Mazda E2000 Specificationsby Dan Johnson
The Mazda E2000 van was introduced to the public in 1995. Manufactured in Japan, from the Deluxe LWB model series, the Mazda E2000 van is an economical and affordable option for car drivers who are looking for a van which has a lot of cargo space and is easy to drive.
Price and Warranty
A new E2000 van from Mazda's Deluxe LWB series will cost around $25,000 in 2010. A used E2000 will cost from about $3,000 to $9,000 depending on condition. The standard warranty issued by authorized Mazda dealers will be for about 24 months. This includes a service interval of six-month inspections. The VIN plate is located driver-side front floor and can be used to trace the van back to its original manufacturer. The van has only three seats in its standard models.
Engine and Efficiency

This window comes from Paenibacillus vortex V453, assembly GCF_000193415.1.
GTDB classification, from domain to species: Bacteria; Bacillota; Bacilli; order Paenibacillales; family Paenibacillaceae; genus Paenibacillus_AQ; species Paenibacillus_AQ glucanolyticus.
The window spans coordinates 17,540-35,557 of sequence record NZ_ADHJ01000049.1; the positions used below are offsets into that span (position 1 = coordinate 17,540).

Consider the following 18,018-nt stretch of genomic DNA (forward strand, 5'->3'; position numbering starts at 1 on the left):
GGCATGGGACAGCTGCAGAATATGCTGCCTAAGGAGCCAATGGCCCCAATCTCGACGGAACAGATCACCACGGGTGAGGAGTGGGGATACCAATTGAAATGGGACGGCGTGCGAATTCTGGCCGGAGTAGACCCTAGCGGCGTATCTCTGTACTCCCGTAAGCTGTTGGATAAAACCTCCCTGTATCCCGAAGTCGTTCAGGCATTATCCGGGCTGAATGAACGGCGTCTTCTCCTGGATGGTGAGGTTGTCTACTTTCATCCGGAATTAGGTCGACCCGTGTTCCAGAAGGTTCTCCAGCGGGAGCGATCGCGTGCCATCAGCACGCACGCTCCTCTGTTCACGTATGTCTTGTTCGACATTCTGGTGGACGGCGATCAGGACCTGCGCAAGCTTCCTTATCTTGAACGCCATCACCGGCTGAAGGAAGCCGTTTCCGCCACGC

The Mazda E2000 van has an engine size of 2.0 liters. The E2000 series runs on a carburetor fuel system with a tank capacity of 62 liters. Running on inline 4 cylinders, this van supplies an ample amount of torque. The maximum torque peaks with 154 Nm (Newton-Meters) at 2,500 rpm. Mazda's E2000 van uses a standard 5-SP manual transmission which utilizes rear-wheel drive. The E2000 has a final drive ratio of 4.4444. For fuel, the E2000 uses unleaded gas, and the fuel tank capacity is a little over 13 gallons. You can expect the E2000 van to get around 20 miles to the gallon. The van has a max power output of 63kW at 5,000 rpm and has a power to weight ratio of about 23.41:1 kW/kg. The bore and stroke is measured at 86 by 86 mm and supports a compression ratio of 8.6. The valve gear consists of one single overhead cam. The van also has independent front suspension.
Interior, Brakes and Tires
The interior of a standard E2000 van is cloth. The E2000 is also installed with a standard air-conditioning unit. The standard tires that roll off the assembly line are the 185R14-8PR tire. With these stock tires, the van's total wheel base comes out to be 2,600 mm. The front brakes of Mazda's E2000 series vans rely on a ventilated-disc braking unit. The rear brakes are drum brakes, which use the inner part of the wheel as opposed to "clasp" or outside brakes.